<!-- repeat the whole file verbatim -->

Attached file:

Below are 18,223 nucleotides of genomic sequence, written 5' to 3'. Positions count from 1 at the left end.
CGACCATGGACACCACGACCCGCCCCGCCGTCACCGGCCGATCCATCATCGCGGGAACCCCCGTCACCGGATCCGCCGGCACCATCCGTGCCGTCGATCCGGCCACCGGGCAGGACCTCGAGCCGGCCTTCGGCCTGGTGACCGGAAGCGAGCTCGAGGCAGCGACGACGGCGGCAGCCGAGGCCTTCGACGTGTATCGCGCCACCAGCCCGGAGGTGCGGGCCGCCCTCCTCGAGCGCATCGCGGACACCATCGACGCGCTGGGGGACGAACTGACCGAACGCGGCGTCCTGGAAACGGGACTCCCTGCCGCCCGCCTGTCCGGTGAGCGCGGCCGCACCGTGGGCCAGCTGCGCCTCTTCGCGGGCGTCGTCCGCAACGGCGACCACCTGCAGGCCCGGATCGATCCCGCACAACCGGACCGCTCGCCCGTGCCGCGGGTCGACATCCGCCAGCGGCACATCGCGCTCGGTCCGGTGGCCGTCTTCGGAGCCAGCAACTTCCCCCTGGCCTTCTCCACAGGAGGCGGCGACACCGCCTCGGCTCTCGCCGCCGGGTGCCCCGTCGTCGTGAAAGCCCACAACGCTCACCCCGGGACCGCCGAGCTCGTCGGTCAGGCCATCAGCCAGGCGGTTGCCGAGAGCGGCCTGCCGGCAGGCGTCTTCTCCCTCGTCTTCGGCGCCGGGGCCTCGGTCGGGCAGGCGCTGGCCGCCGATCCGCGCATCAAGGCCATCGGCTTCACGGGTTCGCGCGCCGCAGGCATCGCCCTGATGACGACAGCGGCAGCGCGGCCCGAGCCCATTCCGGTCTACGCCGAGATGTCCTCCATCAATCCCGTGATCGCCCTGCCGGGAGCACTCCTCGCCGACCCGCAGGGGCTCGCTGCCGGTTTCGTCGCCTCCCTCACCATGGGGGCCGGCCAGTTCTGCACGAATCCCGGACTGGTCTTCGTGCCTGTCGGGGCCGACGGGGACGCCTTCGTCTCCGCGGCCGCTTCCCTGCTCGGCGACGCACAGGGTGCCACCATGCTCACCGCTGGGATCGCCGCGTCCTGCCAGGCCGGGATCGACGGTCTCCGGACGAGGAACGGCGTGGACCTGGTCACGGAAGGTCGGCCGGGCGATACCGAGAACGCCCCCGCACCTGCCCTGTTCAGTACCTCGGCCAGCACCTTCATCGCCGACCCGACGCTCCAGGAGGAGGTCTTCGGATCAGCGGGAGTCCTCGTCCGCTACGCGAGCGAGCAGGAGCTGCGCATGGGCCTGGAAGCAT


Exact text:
Below are 18,223 nucleotides of genomic sequence, written 5' to 3'. Positions count from 1 at the left end.
CGACCATGGACACCACGACCCGCCCCGCCGTCACCGGCCGATCCATCATCGCGGGAACCCCCGTCACCGGATCCGCCGGCACCATCCGTGCCGTCGATCCGGCCACCGGGCAGGACCTCGAGCCGGCCTTCGGCCTGGTGACCGGAAGCGAGCTCGAGGCAGCGACGACGGCGGCAGCCGAGGCCTTCGACGTGTATCGCGCCACCAGCCCGGAGGTGCGGGCCGCCCTCCTCGAGCGCATCGCGGACACCATCGACGCGCTGGGGGACGAACTGACCGAACGCGGCGTCCTGGAAACGGGACTCCCTGCCGCCCGCCTGTCCGGTGAGCGCGGCCGCACCGTGGGCCAGCTGCGCCTCTTCGCGGGCGTCGTCCGCAACGGCGACCACCTGCAGGCCCGGATCGATCCCGCACAACCGGACCGCTCGCCCGTGCCGCGGGTCGACATCCGCCAGCGGCACATCGCGCTCGGTCCGGTGGCCGTCTTCGGAGCCAGCAACTTCCCCCTGGCCTTCTCCACAGGAGGCGGCGACACCGCCTCGGCTCTCGCCGCCGGGTGCCCCGTCGTCGTGAAAGCCCACAACGCTCACCCCGGGACCGCCGAGCTCGTCGGTCAGGCCATCAGCCAGGCGGTTGCCGAGAGCGGCCTGCCGGCAGGCGTCTTCTCCCTCGTCTTCGGCGCCGGGGCCTCGGTCGGGCAGGCGCTGGCCGCCGATCCGCGCATCAAGGCCATCGGCTTCACGGGTTCGCGCGCCGCAGGCATCGCCCTGATGACGACAGCGGCAGCGCGGCCCGAGCCCATTCCGGTCTACGCCGAGATGTCCTCCATCAATCCCGTGATCGCCCTGCCGGGAGCACTCCTCGCCGACCCGCAGGGGCTCGCTGCCGGTTTCGTCGCCTCCCTCACCATGGGGGCCGGCCAGTTCTGCACGAATCCCGGACTGGTCTTCGTGCCTGTCGGGGCCGACGGGGACGCCTTCGTCTCCGCGGCCGCTTCCCTGCTCGGCGACGCACAGGGTGCCACCATGCTCACCGCTGGGATCGCCGCGTCCTGCCAGGCCGGGATCGACGGTCTCCGGACGAGGAACGGCGTGGACCTGGTCACGGAAGGTCGGCCGGGCGATACCGAGAACGCCCCCGCACCTGCCCTGTTCAGTACCTCGGCCAGCACCTTCATCGCCGACCCGACGCTCCAGGAGGAGGTCTTCGGATCAGCGGGAGTCCTCGTCCGCTACGCGAGCGAGCAGGAGCTGCGCATGGGCCTGGAAGCAT